Saturday, March 17, 2007

Price ceilings on healthy foods suggested

The Gulf News reports:
Healthy foods such as fruits and vegetables may soon be cheaper due to government efforts to control rising obesity in the society, experts said.

In the UAE, modifications to the Diet and Physical Activity Strategy (DIPAS) for Gulf countries include selling fruits and vegetables and other health foods at lower prices, and involving various government agencies and ministries.

Dr Huda Al Suwaidi, consultant in family medicine at the Health Ministry, told Gulf News that the initiative was important as unhealthy diet and lifestyle gave rise to many health problems in the region, including diabetes and cardiovascular disease.

She said the government would first seek voluntary participation from supermarkets.

"We might even get the Ministry of Finance to come up with legislation that would control the prices of vegetables and fruits, because it will be a way of getting people to eat more healthy food," she said.

She said the Health Ministry would lend its name in promoting supermarkets and cooperatives that take up the initiative voluntarily, as an incentive.
Introducing a price ceiling to lower the price of healthy foods would give consumers the incentive to seek to consume more healthy food, but it will also give suppliers less incentive to provide healthy foods. Consumers will end up consuming less, not more healthy food -- exactly the opposite of the good intentions of the Health Ministry.

If the ministry wants to spur consumption of healthy food it needs to either convince consumers to buy more at given prices, or subsidize healthy food in the marketplace.

The Gulf News article continues:
A Diet and Physical Activity Strategy also calls on the UAE to conduct a survey on social, demographical, economic and psychological factors influencing health in the UAE, which will be part of a global WHO and UN survey.

The survey could begin by the end of the year and will collect information on all age groups in the population, including their body mass index, blood sugar levels and cholesterol levels, as well as lifestyle.

About 70 per cent of men above 30 in the UAE are overweight and 30 per cent obese, while 78 per cent of women in the same age group are overweight and 50 per cent obese, according to 2005 WHO statistics. More than 20 per cent of schoolchildren aged 12 to 16 in the UAE are overweight, while 12 per cent are already obese.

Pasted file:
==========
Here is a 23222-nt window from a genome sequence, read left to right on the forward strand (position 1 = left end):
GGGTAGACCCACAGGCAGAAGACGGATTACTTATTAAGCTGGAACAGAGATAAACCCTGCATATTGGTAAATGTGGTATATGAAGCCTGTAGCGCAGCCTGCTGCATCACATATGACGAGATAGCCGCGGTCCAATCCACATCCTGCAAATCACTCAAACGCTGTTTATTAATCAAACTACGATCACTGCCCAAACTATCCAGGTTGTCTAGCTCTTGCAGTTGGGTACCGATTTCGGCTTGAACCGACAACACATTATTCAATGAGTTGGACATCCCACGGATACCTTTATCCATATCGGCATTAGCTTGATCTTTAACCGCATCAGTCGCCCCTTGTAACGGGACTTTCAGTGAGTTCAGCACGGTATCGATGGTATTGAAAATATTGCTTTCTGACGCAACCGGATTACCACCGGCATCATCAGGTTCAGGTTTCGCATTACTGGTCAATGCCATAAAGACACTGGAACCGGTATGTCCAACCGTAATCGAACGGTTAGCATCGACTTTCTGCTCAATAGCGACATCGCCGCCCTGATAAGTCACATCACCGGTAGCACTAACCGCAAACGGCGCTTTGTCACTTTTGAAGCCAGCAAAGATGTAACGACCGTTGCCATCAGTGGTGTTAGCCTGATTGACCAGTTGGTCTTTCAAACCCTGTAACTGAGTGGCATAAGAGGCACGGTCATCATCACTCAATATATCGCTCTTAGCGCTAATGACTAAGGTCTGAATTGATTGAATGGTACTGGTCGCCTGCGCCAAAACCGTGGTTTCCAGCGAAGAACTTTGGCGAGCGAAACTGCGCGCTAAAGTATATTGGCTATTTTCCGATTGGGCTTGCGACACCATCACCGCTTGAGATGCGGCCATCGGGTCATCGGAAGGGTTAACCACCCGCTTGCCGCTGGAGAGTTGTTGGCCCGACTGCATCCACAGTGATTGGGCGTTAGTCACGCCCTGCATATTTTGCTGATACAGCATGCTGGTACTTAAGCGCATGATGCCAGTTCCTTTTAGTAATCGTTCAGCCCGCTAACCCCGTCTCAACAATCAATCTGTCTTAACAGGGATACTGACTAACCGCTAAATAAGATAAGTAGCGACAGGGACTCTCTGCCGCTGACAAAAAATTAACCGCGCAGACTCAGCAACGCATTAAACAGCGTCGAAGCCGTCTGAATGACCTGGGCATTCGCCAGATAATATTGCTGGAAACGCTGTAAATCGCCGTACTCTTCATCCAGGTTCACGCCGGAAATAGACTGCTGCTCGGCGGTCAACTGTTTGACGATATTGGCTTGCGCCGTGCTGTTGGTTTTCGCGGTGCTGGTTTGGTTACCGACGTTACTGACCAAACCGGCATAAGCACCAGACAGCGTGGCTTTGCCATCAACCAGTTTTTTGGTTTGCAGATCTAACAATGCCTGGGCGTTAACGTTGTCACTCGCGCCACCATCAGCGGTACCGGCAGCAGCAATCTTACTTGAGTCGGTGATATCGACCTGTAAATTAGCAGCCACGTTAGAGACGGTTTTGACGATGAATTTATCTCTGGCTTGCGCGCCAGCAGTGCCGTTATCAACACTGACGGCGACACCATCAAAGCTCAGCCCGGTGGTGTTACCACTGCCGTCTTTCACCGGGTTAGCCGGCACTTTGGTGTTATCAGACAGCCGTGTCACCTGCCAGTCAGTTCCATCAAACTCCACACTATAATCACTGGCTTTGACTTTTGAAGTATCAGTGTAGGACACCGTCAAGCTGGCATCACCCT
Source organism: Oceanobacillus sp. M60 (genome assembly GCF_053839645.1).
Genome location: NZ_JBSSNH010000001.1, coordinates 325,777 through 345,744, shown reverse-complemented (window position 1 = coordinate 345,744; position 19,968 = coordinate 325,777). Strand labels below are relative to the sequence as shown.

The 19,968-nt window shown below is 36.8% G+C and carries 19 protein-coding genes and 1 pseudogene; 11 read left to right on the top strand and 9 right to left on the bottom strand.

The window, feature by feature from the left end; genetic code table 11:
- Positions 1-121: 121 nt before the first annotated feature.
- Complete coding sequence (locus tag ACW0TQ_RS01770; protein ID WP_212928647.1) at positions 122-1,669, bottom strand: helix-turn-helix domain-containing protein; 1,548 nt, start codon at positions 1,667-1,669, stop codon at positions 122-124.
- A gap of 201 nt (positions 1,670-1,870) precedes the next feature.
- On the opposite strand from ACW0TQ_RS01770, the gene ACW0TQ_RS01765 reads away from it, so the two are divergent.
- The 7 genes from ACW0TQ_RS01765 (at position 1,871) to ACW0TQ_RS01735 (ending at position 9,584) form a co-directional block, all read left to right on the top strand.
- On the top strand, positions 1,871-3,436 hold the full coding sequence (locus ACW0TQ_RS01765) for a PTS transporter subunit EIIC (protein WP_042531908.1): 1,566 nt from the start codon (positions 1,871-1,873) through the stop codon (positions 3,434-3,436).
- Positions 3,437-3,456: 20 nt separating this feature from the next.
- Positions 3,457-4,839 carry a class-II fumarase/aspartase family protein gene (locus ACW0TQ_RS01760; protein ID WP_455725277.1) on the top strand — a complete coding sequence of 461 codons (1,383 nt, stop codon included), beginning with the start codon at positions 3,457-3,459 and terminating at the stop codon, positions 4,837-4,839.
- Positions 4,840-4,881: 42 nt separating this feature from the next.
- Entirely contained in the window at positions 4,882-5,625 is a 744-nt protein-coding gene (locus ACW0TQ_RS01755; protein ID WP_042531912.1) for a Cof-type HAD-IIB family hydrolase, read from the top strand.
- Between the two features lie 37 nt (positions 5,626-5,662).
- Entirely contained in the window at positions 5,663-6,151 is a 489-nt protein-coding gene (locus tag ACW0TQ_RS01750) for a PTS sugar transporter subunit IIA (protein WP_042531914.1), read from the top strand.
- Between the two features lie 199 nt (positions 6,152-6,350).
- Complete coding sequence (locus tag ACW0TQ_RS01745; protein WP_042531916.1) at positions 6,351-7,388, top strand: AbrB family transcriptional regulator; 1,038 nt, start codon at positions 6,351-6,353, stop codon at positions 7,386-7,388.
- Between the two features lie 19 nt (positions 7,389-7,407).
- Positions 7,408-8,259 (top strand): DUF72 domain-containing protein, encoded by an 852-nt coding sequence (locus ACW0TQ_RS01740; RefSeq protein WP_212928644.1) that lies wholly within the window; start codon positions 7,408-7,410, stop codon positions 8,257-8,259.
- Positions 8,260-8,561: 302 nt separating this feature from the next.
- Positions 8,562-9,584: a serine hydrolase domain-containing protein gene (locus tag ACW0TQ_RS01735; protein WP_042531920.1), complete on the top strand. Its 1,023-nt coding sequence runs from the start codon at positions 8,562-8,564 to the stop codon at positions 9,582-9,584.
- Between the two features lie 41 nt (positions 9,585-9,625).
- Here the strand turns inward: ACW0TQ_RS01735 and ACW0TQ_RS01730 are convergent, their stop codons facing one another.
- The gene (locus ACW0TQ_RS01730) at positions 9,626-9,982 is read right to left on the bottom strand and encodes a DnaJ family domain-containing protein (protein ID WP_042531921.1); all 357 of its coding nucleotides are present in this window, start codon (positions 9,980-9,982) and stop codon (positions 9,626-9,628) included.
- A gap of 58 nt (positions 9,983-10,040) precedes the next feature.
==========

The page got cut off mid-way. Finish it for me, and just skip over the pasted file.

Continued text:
Let's be honest and say what the article does not say directly. The population described here is not the UAE population, but the 20 percent who are nationals. A commenter at UAE community blog has marshalled the statistics and made this point very well. See also this excellent comment.

Because the government also provides health care to nationals it may well be that the government will save money by subsidizing health foods. Except of course that it would subsidizing healthy foods for the entire population of the UAE. Perhaps the government should stop subsidizing bad health habits -- which is what free health care does. Turn the savings over to nationals as a lump sum and let them decide what is in their best interest. It may be that it is in their best interest to take care of themselves.

The timing of the Dr Al Suwaidi's remarks are ironic given the recent announcement of an expansion in our unhealthy eating options in the UAE. On Thursday we learned a Krispy Kreme outlet opens tomorrow :
US doughnut and coffee chain Krispy Kreme will open its first UAE outlet in the Deira City Centre shopping mall tomorrow, the first of seven stores planned for the country this year. The North-Carolina-based food company, which is listed on the New York Stock Exchange, aims to roll out 100 stores throughout the Middle East in the next five years.
Unfamiliar with Krispy Kreme? -- here's some background. Nothing works like the profit motive.

The 52g original Krispy Kreme donut provides 10g of sugar and 200 calories (100 from fat). (For more on nutrition go here.)

Mmmm, donuts. If there is a Donuts Anonymous, I need to join.

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3 Comments:

Blogger Fahad Al Mahmood said...

It's very addictive ... I'm talking about Krispy Kreme ... I lived in the United States for 10 years and me among most of my friends just can't have enough of those greasy doughnuts.

Krispy Kreme is definitely not helping in bringing the UAE high rate of obesity down ...

10:18 PM  
Blogger Gabriel Mihalache said...

Well, I agree with you, but to nitpick... supply disincentives are very sensitive to market conditions, i.e. the presence and size of "pure rents".

For a definite judgment you need to look at entry and exit conditions, number of suppliers, whether any of them is at an increasing returns stage in their business' development, etc.

In the end, you're 99.999% right, but we can imagine market conditions where a cap on prices would not disturb, with any serious magnitude, the quantity provided.

Another worry must be the black market which springs up any time a price is fixed. People have strong incentives to trade at other prices, in most situations... and they simply do it. How does that figure in this "master plan"?

As for subsidies... how would you finance them? It matters a lot.

10:16 PM  
Anonymous EGCG Green Tea Health Benefits said...

In our country healthy foods' prices gets very expensive. Even I can't afford to buy. :D

1:46 PM  

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